"Hope and change" once defined an inspiring young leader who promised to transform Washington, who vowed to bring optimism back to a cynical community mired in the muck of partisanship and corruption. And today, those words still encapsulate how Washingtonians feel about the man we're counting on to lead us back to the Promised Land.
This time, of course, it's not Obama, who certainly fell short on his promise to deliver both hope and change. I'm speaking, instead, about the Washington Redskins' electrifying rookie quarterback Robert Lee Griffin III — more commonly known as RG3.
Feared by opponents, venerated by teammates, and beloved by fans, RG3 has become the biggest celebrity in Washington. The buzz is so prevalent that even Mitt Romney and Barack Obama have taken notice.
"RG3 hasn't been in Washington very long, but he's already created change," Romney said in a video that aired on Fox. (Watch it below.) "RG3 has really struck a chord with sports fans — uniting Democrats and Republicans."
"He's a great young man, and a heck of a lot of fun to watch," Obama says in the video. "And I wish him all the luck in the world, except when he plays the Bears… Robert, you're welcome at my house for a pickup game anytime."
Talk about bipartisanship!
There's a reason RG3 is uniting Washingtonians of all political stripes. He's not only the quarterback the city wants — he is the quarterback D.C. needs, the change we've been waiting decades for.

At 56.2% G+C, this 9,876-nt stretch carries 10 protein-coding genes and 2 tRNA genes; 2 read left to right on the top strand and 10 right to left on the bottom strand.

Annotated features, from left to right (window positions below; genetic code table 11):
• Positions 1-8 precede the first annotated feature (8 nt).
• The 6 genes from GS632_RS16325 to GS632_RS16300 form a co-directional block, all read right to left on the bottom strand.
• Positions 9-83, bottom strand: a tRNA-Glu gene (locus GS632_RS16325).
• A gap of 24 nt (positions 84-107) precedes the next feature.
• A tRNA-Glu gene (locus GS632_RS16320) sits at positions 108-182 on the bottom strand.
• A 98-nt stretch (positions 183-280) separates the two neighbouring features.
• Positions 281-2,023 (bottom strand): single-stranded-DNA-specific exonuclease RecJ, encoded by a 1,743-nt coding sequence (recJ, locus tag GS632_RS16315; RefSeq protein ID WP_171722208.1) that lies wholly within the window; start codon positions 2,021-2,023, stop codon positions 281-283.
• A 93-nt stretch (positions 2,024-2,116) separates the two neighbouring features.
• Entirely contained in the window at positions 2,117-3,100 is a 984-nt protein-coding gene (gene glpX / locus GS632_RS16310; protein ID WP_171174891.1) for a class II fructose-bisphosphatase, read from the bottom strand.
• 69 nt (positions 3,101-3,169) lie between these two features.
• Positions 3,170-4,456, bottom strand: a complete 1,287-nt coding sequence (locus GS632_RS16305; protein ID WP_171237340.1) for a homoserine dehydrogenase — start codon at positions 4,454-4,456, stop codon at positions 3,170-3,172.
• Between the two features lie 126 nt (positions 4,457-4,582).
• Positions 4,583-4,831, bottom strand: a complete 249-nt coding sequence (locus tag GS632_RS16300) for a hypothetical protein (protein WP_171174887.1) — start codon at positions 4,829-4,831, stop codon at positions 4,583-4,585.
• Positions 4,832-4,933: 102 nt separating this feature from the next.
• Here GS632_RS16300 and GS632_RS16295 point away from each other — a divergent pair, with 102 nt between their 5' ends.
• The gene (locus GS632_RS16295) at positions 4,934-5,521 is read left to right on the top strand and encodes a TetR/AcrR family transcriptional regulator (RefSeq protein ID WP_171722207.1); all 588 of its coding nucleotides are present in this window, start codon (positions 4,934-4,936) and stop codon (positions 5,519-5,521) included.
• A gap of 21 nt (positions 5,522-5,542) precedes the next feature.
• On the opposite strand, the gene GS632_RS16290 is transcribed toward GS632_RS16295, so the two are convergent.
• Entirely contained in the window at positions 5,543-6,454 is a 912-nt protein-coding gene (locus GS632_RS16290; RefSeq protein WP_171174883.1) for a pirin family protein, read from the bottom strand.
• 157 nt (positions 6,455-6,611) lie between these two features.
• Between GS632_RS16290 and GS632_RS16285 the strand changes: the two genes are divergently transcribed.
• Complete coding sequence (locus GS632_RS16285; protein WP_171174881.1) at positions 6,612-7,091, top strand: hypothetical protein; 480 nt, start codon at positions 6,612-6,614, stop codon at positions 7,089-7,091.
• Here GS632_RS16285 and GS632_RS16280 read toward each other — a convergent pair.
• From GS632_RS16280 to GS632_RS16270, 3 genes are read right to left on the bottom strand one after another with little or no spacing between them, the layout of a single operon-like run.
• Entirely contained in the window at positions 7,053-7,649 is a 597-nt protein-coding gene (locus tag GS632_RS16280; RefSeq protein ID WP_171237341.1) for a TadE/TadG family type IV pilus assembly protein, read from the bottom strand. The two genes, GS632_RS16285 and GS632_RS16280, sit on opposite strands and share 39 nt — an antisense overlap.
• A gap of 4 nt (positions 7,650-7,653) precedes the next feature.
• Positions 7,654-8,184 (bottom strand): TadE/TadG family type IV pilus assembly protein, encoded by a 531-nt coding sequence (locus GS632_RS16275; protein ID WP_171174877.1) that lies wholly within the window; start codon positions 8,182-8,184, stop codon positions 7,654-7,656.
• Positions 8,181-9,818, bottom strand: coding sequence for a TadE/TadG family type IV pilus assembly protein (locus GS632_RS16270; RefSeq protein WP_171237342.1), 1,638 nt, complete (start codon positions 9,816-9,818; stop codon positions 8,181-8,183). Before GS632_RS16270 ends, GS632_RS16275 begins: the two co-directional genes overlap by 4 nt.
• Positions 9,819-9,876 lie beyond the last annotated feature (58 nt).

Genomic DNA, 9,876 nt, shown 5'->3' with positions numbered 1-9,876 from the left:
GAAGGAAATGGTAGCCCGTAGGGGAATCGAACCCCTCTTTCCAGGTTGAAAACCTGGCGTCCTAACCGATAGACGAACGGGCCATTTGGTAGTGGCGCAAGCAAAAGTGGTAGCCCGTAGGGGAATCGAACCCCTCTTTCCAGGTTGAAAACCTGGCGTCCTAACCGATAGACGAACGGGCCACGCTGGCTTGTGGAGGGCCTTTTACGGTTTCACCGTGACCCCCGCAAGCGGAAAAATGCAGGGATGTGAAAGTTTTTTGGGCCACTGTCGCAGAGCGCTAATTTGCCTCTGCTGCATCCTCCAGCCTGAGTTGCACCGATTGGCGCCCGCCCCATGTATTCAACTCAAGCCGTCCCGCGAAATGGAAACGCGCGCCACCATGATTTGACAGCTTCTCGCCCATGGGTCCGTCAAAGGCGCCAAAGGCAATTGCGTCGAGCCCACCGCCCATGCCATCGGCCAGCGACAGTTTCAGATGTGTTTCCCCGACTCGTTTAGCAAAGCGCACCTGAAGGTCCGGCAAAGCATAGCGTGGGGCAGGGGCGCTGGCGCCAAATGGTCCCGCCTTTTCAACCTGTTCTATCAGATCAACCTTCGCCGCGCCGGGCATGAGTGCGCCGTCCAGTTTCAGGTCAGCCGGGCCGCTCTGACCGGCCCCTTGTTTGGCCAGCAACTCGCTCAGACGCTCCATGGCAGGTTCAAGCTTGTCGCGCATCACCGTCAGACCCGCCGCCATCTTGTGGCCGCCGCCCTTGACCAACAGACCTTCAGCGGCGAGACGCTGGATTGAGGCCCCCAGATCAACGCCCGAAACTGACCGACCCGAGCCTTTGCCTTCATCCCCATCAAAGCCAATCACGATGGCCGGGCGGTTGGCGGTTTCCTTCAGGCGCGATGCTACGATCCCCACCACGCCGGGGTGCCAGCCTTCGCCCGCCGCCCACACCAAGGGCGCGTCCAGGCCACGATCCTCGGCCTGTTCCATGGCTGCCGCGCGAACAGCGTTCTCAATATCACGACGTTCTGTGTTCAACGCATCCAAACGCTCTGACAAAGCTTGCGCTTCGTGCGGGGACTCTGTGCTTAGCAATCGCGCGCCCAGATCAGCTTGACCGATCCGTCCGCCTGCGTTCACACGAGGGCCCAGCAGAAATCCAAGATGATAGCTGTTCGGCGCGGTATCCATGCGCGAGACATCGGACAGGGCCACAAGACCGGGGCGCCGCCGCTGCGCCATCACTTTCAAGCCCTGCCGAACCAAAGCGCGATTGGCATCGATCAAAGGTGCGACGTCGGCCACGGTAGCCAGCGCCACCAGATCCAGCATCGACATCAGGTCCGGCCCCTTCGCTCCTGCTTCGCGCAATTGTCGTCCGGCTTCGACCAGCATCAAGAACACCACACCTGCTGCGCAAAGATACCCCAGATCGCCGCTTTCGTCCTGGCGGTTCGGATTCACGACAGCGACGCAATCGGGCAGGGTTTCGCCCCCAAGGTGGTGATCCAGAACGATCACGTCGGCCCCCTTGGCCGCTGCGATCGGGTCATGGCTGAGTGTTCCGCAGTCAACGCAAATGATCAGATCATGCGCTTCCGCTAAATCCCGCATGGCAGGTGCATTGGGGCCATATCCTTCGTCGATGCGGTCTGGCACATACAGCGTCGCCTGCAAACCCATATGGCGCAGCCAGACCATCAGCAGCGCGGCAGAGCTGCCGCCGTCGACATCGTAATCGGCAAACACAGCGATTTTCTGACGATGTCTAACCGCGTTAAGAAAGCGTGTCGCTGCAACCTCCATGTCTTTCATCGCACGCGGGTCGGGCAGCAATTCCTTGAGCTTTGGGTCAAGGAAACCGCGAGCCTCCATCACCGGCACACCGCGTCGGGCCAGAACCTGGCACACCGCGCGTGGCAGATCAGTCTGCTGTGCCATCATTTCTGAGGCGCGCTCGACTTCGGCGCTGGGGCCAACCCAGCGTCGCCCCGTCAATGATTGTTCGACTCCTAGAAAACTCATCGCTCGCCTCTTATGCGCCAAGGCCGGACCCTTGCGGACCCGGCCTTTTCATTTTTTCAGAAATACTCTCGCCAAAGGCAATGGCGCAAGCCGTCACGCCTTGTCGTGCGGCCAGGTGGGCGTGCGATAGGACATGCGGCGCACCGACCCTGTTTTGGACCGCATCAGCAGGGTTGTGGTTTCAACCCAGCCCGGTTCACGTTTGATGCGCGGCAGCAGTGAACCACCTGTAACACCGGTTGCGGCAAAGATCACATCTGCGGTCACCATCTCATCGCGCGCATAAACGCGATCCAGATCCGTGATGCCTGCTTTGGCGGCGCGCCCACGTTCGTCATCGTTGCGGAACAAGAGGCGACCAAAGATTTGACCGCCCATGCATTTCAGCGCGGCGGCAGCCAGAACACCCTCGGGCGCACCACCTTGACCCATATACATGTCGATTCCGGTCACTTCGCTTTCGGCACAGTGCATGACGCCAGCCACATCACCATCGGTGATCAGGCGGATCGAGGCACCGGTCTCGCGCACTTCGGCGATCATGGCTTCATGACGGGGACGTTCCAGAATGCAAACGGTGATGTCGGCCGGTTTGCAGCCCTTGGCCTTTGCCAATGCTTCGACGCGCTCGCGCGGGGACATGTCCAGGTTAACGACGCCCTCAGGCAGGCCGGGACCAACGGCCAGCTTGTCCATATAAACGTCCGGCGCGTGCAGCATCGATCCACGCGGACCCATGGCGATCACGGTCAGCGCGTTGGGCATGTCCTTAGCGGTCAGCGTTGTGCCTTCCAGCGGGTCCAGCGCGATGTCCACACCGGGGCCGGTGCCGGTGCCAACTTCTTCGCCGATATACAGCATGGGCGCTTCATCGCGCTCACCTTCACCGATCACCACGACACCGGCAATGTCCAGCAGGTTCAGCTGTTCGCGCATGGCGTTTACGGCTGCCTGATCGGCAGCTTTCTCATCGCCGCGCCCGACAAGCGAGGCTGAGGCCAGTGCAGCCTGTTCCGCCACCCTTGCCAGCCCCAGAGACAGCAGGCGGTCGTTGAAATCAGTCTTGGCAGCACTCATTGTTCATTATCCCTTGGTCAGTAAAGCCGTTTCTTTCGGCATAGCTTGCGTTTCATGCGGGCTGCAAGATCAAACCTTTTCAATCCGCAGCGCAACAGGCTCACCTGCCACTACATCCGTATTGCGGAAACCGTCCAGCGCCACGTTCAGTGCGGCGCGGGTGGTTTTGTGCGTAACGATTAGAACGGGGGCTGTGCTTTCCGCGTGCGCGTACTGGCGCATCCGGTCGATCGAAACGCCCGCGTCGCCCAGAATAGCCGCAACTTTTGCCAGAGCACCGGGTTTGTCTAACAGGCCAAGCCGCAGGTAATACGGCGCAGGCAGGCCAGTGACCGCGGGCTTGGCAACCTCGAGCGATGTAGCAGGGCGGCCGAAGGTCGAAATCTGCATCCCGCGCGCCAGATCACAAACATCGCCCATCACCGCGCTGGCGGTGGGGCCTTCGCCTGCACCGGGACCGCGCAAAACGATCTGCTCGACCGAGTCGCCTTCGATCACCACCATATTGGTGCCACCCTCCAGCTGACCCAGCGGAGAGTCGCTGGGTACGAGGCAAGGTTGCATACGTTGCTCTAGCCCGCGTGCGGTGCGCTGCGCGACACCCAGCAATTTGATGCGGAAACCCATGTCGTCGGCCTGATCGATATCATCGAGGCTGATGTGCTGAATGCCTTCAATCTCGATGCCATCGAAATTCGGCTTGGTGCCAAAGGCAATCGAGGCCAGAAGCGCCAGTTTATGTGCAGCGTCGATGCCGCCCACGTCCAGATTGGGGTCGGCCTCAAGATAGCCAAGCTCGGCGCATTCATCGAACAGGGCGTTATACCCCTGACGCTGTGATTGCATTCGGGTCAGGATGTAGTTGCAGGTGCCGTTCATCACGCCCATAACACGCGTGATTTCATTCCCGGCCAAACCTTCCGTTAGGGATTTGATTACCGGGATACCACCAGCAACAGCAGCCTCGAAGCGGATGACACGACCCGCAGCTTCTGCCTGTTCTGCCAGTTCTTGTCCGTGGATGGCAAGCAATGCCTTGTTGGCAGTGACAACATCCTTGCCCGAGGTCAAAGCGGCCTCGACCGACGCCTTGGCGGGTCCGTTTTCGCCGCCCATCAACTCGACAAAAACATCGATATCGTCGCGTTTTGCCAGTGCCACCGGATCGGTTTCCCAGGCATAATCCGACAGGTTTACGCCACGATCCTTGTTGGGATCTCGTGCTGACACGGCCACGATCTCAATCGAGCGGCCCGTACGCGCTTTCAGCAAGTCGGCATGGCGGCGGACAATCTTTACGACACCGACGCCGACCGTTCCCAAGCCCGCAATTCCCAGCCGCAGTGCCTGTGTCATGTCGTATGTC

The Redskins were once one of the most successful teams in the NFL. But since legendary Super Bowl-winning coach Joe Gibbs' first retirement in the early 1990s, the team has been wandering aimlessly in the wilderness, reduced to a mere punchline in the ferocious NFC East.
Loyal fans never quit hoping for a savior. They waited as veterans like Donovan McNabb gave them but brief glimpses of former glory.
Fans were admirably patient as highly touted youths like Jason Campbell withered under the intense pressures of being an NFL quarterback in what is decidedly a football town. (Don't let any Nationals fans tell you any different.)
Over years and years, fans waited and waited while their beloved Redskins became an afterthought, an irrelevant tenant of the most relevant city in the world. For far too many years, the Washington Redskins were inconsequential.
Not anymore. RG3 is the most exciting quarterback in football, and might just be the league's MVP — if not this year, then almost certainly in a future season.
Griffin has made the Redskins competitive again. Their 3-4 record belies the fact that they have lost those four games by a total of 21 points. They have had chances for victory well into the fourth quarter of all of their losses.
Washington fans are once again hopeful. They cheer louder. They root harder. And they sing "Hail to the Redskins" with more pride than they have had in a long time.
And lest we forget: The Redskins were the last professional football team to integrate black players, refusing to do so until bowing to federal government pressure in 1962. "We'll start signing Negroes," Redskins owner George Preston Marshall reportedly quipped, "when the Harlem Globetrotters start signing whites."
Today, the Redskins are seized by hope and inspired by the promise of change. And they're led by an amazing young African-American man the entire city admires, both on and off the field. Change has indeed come to Washington.
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